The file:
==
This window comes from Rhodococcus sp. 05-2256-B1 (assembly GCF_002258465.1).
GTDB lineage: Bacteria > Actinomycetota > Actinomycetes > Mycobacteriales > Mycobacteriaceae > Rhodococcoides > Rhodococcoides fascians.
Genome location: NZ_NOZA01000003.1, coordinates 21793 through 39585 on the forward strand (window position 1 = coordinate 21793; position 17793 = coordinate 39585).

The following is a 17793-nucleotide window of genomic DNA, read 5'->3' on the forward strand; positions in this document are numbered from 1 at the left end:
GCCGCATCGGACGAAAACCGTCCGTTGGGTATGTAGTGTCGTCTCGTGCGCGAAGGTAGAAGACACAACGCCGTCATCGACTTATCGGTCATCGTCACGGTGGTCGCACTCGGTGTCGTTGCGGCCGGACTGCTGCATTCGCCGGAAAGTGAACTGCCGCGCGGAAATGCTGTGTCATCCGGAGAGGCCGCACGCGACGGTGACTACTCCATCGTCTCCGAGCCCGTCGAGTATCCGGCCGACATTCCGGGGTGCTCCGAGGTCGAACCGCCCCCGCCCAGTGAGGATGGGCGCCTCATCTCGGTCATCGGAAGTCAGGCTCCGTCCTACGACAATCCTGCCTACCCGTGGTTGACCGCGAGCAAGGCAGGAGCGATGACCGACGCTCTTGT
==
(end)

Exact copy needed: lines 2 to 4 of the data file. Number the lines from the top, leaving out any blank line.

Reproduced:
GTDB lineage: Bacteria > Actinomycetota > Actinomycetes > Mycobacteriales > Mycobacteriaceae > Rhodococcoides > Rhodococcoides fascians.
Genome location: NZ_NOZA01000003.1, coordinates 21793 through 39585 on the forward strand (window position 1 = coordinate 21793; position 17793 = coordinate 39585).

The following is a 17793-nucleotide window of genomic DNA, read 5'->3' on the forward strand; positions in this document are numbered from 1 at the left end: